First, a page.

Budget Implementation Bill, 2017, No. 1—Motion to Instruct National Finance Committee to Divide Bill into Two BillsPublished on 15 June 2017 Hansard and Statements by Senator Joan Fraser
Hon. Joan Fraser:
I will try to be brief, colleagues, but I want to put it on the record before we rise for the night that my position on this matter is the mirror image, the opposite, of Senator Pratte’s. I say that with the greatest of respect for him and for the work that he has done and does in this place and will do.
Last night I spoke at some length against the point of order raised by Senator Harder, and this evening I voted not to uphold the Speaker’s ruling. I think it was the first time I have cast such a vote in my years here, and it was not an easy thing to do. I did it because I believed it was important to preserve the rights of the Senate to divide bills when it sees fit so to do. We did that at some personal cost for some of us. We did overturn the Speaker’s ruling, and I believe it was the right —
The Hon. the Speaker: Senator Fraser, we are on debate on the —
Senator Fraser: I’m coming to that, your honour.
The Hon. the Speaker: We had the debates and the results of what you’re talking about, but we’re on Senator Pratte’s motion.
Senator Fraser: If you let me finish my sentence, you’ll find me doing a pivot to the motion, Your Honour.
We have done that. We have concluded that debate. Now we are discussing the decision that we should actually make, should we or should we not divide this bill? I have come to the conclusion that we should not.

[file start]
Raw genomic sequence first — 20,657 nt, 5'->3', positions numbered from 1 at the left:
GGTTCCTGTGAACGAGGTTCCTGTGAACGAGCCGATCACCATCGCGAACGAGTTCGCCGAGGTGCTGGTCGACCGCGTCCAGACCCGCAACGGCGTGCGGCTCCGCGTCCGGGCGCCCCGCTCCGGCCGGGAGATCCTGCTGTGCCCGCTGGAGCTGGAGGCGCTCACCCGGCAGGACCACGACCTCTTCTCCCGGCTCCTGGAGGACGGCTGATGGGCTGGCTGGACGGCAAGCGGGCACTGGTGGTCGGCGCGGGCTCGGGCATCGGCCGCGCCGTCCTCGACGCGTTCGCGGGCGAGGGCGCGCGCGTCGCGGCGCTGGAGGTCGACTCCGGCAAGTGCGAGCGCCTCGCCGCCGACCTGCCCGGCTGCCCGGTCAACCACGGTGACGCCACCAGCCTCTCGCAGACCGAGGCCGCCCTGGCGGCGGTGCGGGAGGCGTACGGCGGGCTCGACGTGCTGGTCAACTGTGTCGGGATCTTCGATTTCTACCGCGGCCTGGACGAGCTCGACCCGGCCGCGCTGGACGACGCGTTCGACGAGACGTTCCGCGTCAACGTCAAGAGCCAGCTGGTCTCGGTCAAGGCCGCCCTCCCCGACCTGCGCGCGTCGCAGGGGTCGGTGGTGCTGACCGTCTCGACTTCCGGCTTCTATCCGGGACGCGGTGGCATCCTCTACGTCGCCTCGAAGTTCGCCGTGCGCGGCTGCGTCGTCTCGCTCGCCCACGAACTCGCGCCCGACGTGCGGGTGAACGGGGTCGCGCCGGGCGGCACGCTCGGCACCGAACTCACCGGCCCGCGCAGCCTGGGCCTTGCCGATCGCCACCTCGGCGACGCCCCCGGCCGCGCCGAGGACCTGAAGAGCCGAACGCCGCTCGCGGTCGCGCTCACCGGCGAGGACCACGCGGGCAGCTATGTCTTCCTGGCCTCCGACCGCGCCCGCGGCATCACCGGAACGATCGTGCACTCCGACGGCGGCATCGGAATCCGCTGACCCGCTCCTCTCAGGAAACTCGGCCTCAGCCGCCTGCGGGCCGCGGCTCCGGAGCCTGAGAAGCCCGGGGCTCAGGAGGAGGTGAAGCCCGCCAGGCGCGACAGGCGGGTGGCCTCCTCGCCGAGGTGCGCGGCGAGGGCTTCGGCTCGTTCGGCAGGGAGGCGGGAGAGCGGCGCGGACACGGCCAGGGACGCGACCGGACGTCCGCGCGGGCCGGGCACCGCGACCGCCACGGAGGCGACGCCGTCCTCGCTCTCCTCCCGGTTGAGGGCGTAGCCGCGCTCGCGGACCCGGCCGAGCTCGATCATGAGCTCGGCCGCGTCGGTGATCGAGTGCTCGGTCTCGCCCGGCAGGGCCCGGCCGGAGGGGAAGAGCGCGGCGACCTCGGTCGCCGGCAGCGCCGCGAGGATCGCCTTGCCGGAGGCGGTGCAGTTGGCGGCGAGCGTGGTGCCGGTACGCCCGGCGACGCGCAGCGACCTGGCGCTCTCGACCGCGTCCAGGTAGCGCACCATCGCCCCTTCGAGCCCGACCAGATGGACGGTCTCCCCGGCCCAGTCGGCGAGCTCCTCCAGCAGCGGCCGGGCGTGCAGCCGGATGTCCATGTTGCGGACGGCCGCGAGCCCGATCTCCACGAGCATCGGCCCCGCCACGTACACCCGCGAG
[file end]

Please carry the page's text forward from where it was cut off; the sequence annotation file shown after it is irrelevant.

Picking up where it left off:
Division of bills is something that we have done and in my view we should only do very rarely. I have not been dissuaded despite Senator Pratte’s eloquent and well researched interventions and Senator Carignan’s speech this evening. I have not been persuaded that it is necessary in this case.
We’ve had a pre-study of the bill. As Senator Pratte has reminded us, we’ve had interventions already from a number of very knowledgeable witnesses. I attended the meeting of the Finance Committee this afternoon when the minister was present, and as has been noted, stayed with us for an hour-and-a-half, which is more than you usually get from a minister. There were many questions about the infrastructure bank. Not everyone present may have been satisfied by his answers, but they were his answers. They were the answers he was going to give us and is going to give us. As Senator Moncion has reminded us, he indicated specific willingness to respond to other questions if we put them to him.
I do not believe that the normal reasons that might support the division of a bill apply in this case. I see no moral imperative to divide this bill. I see no tactical senatorial reason to delay it in order to gain some kind of political advantage further down the road.
On the contrary, I sense and have heard many colleagues say that they support this bill; they would just like to know more and maybe make some amendments. That can be done without dividing the bill. It is perfectly possible for the Finance Committee to do a very detailed study of that element of the bill without dividing it.
I would be prepared to support a motion for the Finance Committee to sit extended hours next week and the week after that. While I know that’s very easy for me to say because I’m not a member, but I would be prepared to put my presence where my mouth is and substitute for those who wished to have someone take their place on that committee for those extended hours. I’m not trying to load other people with work that I’m not prepared to do myself, but I believe that it is perfectly possible to do our work properly, thoroughly and appropriately as senators without dividing this bill. It is even possible to amend the bill without dividing it. Whether the Commons would accept our amendments remains to be seen, but that would be the case whether or not the bill is divided. That is not in itself an argument for dividing the bill.
So colleagues, despite the very great respect I have for Senator Pratte — he’s looking at me very skeptically, but it’s true, sir — I’m afraid I cannot support his motion.